Tonawanda News — For the SPCA of Niagara it is a case of too many critters for the confines of the organization’s Lockport Road shelter.
“We are just bursting at the seams,” Shelter Director Amy Lewis said on Wednesday. “We are packed to the rafters with cats and kittens, dogs and puppies. Our kennels are full and we’re putting out a plea to the community to come in and adopt.”
Lewis pointed out that in the last 18 months, after being rocked by charges that animals were routinely killed at the shelter or denied necessary medical care and treatment, the local SPCA has reestablished itself as “the place for the community to turn to for the protection of abused and stray animals.” The shelter has also adopted a no kill policy.
That new policy has strained the shelter’s capacity.
“We’re asking for people to keep us in mind (if they’re looking for a pet),” Lewis said. “Our ‘No Kill’ mission depends on you.”
The shelter director said it’s not uncommon for animal surrenders to spike in the early summer.
“Traditionally, the two weeks after school ends we see a spike in our intake,” Lewis said. “And then our adoption rate is down about 20 percent from this time last year.”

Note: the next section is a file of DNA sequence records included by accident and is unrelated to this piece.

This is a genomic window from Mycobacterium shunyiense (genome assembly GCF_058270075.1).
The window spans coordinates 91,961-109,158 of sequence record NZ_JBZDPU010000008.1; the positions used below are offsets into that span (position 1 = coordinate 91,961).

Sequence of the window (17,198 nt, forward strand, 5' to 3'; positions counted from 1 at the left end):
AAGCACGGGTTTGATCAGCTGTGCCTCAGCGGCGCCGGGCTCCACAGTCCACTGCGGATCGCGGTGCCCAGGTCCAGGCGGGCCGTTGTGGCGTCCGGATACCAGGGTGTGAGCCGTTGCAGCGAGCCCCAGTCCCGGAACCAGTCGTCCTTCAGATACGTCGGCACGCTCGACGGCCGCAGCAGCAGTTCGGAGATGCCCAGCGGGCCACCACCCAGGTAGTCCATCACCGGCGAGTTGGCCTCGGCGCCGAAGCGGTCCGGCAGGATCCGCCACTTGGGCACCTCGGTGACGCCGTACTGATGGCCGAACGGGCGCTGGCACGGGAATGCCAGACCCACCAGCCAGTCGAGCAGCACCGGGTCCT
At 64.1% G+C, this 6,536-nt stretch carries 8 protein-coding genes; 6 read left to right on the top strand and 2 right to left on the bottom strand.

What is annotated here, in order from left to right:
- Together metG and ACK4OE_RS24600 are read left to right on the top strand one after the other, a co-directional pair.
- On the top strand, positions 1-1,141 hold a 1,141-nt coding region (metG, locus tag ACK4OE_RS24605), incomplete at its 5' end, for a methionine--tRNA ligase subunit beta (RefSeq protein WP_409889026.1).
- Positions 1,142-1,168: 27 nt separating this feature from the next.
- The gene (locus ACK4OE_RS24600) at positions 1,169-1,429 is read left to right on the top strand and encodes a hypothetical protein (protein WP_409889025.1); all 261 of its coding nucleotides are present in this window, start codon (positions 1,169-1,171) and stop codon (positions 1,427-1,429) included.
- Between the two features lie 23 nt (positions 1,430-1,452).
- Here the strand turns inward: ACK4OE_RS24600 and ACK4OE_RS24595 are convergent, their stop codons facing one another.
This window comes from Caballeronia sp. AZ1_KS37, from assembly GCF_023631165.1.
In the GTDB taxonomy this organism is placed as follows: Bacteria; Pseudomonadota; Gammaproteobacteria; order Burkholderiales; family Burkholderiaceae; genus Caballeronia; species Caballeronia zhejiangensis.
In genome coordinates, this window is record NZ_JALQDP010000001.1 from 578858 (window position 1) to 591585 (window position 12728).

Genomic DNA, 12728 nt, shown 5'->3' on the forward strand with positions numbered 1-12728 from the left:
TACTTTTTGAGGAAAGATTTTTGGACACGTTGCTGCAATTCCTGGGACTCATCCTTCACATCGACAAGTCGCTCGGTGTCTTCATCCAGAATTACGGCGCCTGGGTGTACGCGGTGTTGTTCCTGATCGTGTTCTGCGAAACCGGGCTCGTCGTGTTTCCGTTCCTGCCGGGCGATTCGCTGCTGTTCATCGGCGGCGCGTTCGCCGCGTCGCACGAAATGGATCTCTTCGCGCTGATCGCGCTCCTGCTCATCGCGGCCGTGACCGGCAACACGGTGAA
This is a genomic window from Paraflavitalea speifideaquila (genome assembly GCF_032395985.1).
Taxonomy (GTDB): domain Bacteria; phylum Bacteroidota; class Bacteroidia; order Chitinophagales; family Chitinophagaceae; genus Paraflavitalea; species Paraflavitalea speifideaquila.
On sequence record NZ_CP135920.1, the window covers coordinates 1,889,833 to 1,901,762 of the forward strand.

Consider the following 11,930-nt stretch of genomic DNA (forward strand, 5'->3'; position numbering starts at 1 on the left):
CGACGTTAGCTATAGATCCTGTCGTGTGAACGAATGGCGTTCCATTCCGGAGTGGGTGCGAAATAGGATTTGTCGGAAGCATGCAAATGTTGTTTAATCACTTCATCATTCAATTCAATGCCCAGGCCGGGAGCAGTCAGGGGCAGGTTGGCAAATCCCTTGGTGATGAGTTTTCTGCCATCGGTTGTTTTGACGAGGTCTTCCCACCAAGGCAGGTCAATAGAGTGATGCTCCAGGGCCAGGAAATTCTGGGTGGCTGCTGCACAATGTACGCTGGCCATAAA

Lewis said the publicity that followed the firing of the shelter’s executive director and the election of a new board of directors may have focused community attention on the organization and led to increased adoptions. She said the shelter needs to get attention again to bring adoption rates back up.
“We have a huge number of dogs that have been here a long time,” Lewis said. “Some of them have been waiting for several months.”
While other shelters, including the Erie County SPCA are, in Lewis’ words, “also packed to the max with cats and dogs this time of year”, she pointed out that the local shelter has some “unique obligations” that other similar organizations don’t face.